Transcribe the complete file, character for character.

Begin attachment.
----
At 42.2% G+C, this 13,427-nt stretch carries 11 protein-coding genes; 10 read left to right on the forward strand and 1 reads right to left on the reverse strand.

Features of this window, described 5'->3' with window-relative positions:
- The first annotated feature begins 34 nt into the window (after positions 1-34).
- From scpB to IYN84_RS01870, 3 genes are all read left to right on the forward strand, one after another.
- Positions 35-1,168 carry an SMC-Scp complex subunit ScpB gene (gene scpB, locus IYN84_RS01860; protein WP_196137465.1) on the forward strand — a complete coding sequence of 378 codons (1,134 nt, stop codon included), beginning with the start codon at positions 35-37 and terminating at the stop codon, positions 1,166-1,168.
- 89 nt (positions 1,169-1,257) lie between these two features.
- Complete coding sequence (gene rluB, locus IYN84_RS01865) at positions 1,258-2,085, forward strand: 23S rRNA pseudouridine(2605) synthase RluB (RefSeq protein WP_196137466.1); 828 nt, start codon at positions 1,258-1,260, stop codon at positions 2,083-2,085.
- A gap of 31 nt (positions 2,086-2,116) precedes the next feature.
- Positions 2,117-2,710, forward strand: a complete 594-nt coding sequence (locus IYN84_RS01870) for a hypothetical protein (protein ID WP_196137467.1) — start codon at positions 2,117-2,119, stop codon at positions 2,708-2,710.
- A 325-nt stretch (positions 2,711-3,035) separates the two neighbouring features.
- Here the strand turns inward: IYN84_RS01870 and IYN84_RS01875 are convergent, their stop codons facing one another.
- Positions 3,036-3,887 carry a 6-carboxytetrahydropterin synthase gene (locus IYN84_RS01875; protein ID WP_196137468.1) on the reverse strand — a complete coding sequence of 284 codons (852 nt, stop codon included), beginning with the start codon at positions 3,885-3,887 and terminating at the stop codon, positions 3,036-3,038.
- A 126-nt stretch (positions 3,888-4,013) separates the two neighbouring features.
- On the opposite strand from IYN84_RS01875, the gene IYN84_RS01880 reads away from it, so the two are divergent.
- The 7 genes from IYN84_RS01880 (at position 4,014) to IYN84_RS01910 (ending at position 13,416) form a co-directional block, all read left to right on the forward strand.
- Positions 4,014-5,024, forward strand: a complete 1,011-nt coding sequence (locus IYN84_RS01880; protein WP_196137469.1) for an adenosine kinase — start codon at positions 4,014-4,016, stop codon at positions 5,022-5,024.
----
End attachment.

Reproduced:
At 42.2% G+C, this 13,427-nt stretch carries 11 protein-coding genes; 10 read left to right on the forward strand and 1 reads right to left on the reverse strand.

Features of this window, described 5'->3' with window-relative positions:
- The first annotated feature begins 34 nt into the window (after positions 1-34).
- From scpB to IYN84_RS01870, 3 genes are all read left to right on the forward strand, one after another.
- Positions 35-1,168 carry an SMC-Scp complex subunit ScpB gene (gene scpB, locus IYN84_RS01860; protein WP_196137465.1) on the forward strand — a complete coding sequence of 378 codons (1,134 nt, stop codon included), beginning with the start codon at positions 35-37 and terminating at the stop codon, positions 1,166-1,168.
- 89 nt (positions 1,169-1,257) lie between these two features.
- Complete coding sequence (gene rluB, locus IYN84_RS01865) at positions 1,258-2,085, forward strand: 23S rRNA pseudouridine(2605) synthase RluB (RefSeq protein WP_196137466.1); 828 nt, start codon at positions 1,258-1,260, stop codon at positions 2,083-2,085.
- A gap of 31 nt (positions 2,086-2,116) precedes the next feature.
- Positions 2,117-2,710, forward strand: a complete 594-nt coding sequence (locus IYN84_RS01870) for a hypothetical protein (protein ID WP_196137467.1) — start codon at positions 2,117-2,119, stop codon at positions 2,708-2,710.
- A 325-nt stretch (positions 2,711-3,035) separates the two neighbouring features.
- Here the strand turns inward: IYN84_RS01870 and IYN84_RS01875 are convergent, their stop codons facing one another.
- Positions 3,036-3,887 carry a 6-carboxytetrahydropterin synthase gene (locus IYN84_RS01875; protein ID WP_196137468.1) on the reverse strand — a complete coding sequence of 284 codons (852 nt, stop codon included), beginning with the start codon at positions 3,885-3,887 and terminating at the stop codon, positions 3,036-3,038.
- A 126-nt stretch (positions 3,888-4,013) separates the two neighbouring features.
- On the opposite strand from IYN84_RS01875, the gene IYN84_RS01880 reads away from it, so the two are divergent.
- The 7 genes from IYN84_RS01880 (at position 4,014) to IYN84_RS01910 (ending at position 13,416) form a co-directional block, all read left to right on the forward strand.
- Positions 4,014-5,024, forward strand: a complete 1,011-nt coding sequence (locus IYN84_RS01880; protein WP_196137469.1) for an adenosine kinase — start codon at positions 4,014-4,016, stop codon at positions 5,022-5,024.